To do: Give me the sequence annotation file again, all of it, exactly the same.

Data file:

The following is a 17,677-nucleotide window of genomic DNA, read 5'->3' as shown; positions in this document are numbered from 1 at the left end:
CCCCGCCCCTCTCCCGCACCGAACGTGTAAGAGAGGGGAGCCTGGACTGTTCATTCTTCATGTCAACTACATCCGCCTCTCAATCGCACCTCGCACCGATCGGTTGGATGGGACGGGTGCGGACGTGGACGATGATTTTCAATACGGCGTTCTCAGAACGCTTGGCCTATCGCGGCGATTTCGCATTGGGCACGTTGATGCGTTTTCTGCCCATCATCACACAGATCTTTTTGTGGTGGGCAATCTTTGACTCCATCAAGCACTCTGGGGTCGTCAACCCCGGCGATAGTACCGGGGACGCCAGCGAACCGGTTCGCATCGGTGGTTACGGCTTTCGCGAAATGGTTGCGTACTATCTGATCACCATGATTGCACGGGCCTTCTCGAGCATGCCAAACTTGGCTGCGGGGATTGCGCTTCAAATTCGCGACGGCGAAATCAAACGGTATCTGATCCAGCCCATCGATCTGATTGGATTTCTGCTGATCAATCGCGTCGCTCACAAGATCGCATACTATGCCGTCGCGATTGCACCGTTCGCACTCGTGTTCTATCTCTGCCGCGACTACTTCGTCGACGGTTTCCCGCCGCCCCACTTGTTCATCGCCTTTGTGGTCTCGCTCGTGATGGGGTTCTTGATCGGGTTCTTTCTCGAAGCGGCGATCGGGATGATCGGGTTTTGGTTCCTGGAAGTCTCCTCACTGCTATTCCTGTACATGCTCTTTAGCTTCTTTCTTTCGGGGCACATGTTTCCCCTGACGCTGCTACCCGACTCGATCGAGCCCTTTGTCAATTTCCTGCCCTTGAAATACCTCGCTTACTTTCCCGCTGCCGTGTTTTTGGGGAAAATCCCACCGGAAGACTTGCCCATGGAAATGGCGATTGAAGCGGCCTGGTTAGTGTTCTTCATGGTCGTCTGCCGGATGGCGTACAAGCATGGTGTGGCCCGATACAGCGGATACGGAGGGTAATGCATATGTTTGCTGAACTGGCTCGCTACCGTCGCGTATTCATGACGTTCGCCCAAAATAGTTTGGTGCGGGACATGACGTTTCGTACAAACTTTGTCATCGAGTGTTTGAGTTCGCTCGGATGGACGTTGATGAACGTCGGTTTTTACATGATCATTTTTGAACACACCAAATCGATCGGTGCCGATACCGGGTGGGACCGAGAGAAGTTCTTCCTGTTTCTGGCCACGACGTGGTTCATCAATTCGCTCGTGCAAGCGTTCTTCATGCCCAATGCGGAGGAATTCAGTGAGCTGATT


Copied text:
The following is a 17,677-nucleotide window of genomic DNA, read 5'->3' as shown; positions in this document are numbered from 1 at the left end:
CCCCGCCCCTCTCCCGCACCGAACGTGTAAGAGAGGGGAGCCTGGACTGTTCATTCTTCATGTCAACTACATCCGCCTCTCAATCGCACCTCGCACCGATCGGTTGGATGGGACGGGTGCGGACGTGGACGATGATTTTCAATACGGCGTTCTCAGAACGCTTGGCCTATCGCGGCGATTTCGCATTGGGCACGTTGATGCGTTTTCTGCCCATCATCACACAGATCTTTTTGTGGTGGGCAATCTTTGACTCCATCAAGCACTCTGGGGTCGTCAACCCCGGCGATAGTACCGGGGACGCCAGCGAACCGGTTCGCATCGGTGGTTACGGCTTTCGCGAAATGGTTGCGTACTATCTGATCACCATGATTGCACGGGCCTTCTCGAGCATGCCAAACTTGGCTGCGGGGATTGCGCTTCAAATTCGCGACGGCGAAATCAAACGGTATCTGATCCAGCCCATCGATCTGATTGGATTTCTGCTGATCAATCGCGTCGCTCACAAGATCGCATACTATGCCGTCGCGATTGCACCGTTCGCACTCGTGTTCTATCTCTGCCGCGACTACTTCGTCGACGGTTTCCCGCCGCCCCACTTGTTCATCGCCTTTGTGGTCTCGCTCGTGATGGGGTTCTTGATCGGGTTCTTTCTCGAAGCGGCGATCGGGATGATCGGGTTTTGGTTCCTGGAAGTCTCCTCACTGCTATTCCTGTACATGCTCTTTAGCTTCTTTCTTTCGGGGCACATGTTTCCCCTGACGCTGCTACCCGACTCGATCGAGCCCTTTGTCAATTTCCTGCCCTTGAAATACCTCGCTTACTTTCCCGCTGCCGTGTTTTTGGGGAAAATCCCACCGGAAGACTTGCCCATGGAAATGGCGATTGAAGCGGCCTGGTTAGTGTTCTTCATGGTCGTCTGCCGGATGGCGTACAAGCATGGTGTGGCCCGATACAGCGGATACGGAGGGTAATGCATATGTTTGCTGAACTGGCTCGCTACCGTCGCGTATTCATGACGTTCGCCCAAAATAGTTTGGTGCGGGACATGACGTTTCGTACAAACTTTGTCATCGAGTGTTTGAGTTCGCTCGGATGGACGTTGATGAACGTCGGTTTTTACATGATCATTTTTGAACACACCAAATCGATCGGTGCCGATACCGGGTGGGACCGAGAGAAGTTCTTCCTGTTTCTGGCCACGACGTGGTTCATCAATTCGCTCGTGCAAGCGTTCTTCATGCCCAATGCGGAGGAATTCAGTGAGCTGATT